The application by Network Rail for a new public space in front of the station comes at the end of a four year design process which ended in July when more than 4,500 people took part in a public consultation on the proposals.
The design by architects Stanton Williams incorporates more trees than the original and a combination of traditional Yorkstone and granite paving. To complement the University of the Arts London moving into King’s Cross, an area suitable for displaying large-scale art installations has also been identified.
Network Rail programme director Ian Fry said: “When designing a square which will be used by 140,000 people every day, it was vital to get as much public input as possible. We received many positive comments about our proposals and considered every suggestion to see if there were other details we could include. Stanton Williams’ imaginative scheme deftly resolves several complicated challenges and constraints on the space. The result is a high quality open space, which allows the magnificent Grade I listed Victorian Lewis Cubbitt station façade to take centre stage”.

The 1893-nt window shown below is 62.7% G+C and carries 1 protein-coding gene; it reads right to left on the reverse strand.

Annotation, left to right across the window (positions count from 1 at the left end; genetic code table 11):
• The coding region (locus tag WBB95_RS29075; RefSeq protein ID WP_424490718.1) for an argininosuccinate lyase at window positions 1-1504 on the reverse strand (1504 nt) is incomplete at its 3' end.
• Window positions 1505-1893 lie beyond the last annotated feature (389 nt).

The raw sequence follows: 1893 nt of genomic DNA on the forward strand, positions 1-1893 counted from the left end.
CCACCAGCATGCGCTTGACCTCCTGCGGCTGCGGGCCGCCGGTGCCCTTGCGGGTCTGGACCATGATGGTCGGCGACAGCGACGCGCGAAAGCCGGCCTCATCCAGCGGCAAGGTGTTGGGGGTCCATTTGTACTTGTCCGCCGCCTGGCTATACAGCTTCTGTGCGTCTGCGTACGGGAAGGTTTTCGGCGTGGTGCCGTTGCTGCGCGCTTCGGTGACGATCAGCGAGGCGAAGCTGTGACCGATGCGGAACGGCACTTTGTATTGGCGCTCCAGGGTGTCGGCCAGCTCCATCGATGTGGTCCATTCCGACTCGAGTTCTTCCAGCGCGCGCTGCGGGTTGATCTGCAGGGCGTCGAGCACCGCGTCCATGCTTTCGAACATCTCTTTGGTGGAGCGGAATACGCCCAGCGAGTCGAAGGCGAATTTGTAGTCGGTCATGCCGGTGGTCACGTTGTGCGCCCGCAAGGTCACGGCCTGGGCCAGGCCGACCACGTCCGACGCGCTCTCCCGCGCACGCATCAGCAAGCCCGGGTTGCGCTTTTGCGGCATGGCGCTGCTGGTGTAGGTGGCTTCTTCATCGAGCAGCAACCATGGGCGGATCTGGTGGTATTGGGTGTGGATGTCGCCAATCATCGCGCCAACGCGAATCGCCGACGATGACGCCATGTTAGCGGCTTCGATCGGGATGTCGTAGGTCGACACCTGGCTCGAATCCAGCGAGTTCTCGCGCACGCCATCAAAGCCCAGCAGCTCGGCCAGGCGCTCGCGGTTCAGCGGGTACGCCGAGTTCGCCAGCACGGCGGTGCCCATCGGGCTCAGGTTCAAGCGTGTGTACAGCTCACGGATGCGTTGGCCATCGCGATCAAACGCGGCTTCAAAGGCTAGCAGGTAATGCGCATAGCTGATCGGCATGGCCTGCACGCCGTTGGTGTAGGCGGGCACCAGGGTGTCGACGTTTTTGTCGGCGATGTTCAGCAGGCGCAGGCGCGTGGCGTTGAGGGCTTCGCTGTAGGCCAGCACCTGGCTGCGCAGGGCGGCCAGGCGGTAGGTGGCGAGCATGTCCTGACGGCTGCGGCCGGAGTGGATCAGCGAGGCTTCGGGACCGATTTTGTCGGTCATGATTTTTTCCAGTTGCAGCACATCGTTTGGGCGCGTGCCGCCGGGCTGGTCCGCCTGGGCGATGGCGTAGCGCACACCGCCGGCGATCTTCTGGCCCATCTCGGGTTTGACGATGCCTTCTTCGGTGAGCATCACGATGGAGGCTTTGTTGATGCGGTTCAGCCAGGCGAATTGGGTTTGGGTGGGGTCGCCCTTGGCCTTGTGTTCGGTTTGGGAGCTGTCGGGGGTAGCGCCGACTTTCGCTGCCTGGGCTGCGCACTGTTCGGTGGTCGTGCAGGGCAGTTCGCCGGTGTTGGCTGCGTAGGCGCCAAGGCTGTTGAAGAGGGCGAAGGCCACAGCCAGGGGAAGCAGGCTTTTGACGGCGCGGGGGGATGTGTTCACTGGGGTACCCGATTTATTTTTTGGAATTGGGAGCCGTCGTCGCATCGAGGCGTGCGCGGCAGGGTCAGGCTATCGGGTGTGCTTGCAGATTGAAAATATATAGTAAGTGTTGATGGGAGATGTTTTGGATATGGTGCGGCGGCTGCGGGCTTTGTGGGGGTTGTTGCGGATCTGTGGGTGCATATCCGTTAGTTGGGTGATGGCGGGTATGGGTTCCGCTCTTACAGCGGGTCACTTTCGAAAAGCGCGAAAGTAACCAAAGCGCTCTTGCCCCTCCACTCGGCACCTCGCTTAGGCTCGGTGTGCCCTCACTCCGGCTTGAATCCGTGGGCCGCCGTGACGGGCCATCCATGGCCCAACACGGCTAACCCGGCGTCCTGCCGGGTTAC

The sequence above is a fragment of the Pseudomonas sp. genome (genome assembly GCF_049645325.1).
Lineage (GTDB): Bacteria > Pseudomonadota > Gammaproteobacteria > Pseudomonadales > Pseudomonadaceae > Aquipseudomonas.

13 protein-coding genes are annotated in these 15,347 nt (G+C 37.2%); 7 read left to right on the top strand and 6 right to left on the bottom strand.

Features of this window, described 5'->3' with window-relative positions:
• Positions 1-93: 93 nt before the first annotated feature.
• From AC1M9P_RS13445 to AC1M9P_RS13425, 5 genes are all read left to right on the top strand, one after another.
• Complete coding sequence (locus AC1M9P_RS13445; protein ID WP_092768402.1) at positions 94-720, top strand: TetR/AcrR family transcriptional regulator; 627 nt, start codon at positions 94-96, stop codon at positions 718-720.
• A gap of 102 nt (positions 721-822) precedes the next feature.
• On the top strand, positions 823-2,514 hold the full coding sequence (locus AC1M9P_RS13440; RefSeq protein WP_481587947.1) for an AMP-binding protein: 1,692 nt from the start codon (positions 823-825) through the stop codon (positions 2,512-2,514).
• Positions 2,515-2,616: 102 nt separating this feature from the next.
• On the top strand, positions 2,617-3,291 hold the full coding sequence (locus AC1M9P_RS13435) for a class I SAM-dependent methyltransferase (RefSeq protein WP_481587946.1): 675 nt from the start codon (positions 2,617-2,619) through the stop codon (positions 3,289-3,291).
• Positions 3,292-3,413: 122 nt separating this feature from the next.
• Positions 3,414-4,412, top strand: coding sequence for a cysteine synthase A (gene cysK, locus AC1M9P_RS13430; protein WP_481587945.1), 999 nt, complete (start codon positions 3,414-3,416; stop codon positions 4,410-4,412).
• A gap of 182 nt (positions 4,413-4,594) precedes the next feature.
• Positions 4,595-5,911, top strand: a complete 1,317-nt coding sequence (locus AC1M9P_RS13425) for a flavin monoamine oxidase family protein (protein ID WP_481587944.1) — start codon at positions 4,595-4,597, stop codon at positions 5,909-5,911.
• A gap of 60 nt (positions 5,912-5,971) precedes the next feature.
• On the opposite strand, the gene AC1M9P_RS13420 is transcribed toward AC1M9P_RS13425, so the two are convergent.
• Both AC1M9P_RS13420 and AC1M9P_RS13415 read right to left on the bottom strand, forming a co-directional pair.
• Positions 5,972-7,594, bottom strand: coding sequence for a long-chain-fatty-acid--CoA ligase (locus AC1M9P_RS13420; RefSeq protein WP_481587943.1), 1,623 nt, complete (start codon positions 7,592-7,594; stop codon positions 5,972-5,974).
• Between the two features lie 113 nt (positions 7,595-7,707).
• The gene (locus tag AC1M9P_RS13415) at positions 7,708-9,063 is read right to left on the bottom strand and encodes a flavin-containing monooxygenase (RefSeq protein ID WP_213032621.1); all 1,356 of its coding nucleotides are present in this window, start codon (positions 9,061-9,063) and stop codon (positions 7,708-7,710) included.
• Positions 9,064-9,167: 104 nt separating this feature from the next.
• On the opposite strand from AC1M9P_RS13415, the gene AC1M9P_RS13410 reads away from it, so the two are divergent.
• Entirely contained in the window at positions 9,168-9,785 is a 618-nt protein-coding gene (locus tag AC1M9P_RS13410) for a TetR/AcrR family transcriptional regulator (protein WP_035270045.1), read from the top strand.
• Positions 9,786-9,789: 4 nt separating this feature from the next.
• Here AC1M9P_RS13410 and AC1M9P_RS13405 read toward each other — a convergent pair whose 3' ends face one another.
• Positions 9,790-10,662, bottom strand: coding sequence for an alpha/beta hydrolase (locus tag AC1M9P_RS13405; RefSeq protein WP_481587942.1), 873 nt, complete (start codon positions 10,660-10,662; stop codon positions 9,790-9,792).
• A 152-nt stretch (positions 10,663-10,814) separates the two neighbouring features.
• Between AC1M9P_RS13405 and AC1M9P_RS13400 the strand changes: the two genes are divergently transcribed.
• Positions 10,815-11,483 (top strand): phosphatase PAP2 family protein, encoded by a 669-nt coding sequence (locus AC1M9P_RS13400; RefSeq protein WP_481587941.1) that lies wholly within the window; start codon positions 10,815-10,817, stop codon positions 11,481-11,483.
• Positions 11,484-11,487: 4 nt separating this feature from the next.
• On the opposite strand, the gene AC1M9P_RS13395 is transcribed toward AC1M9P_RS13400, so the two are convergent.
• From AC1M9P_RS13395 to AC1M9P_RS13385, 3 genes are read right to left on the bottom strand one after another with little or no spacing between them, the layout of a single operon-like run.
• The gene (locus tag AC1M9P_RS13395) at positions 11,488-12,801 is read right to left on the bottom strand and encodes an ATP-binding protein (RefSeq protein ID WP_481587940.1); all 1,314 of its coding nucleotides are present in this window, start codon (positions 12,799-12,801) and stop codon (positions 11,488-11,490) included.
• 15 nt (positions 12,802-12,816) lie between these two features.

The completion of the square in 2013 will reveal the Victorian grade I listed station façade for the first time in 150 years. At more than 7,000 square metres the square will be 50% bigger than Leicester Square and will open up the space currently occupied by the 1970s concourse extension.
The new square will mark the end of a complete redevelopment of King’s Cross station. Once completed, the station will be able to accommodate 10m more passengers than today. The first phase of the project will complete in March 2012 when a new glass and steel concourse, providing three times more space than the existing area, will be opened.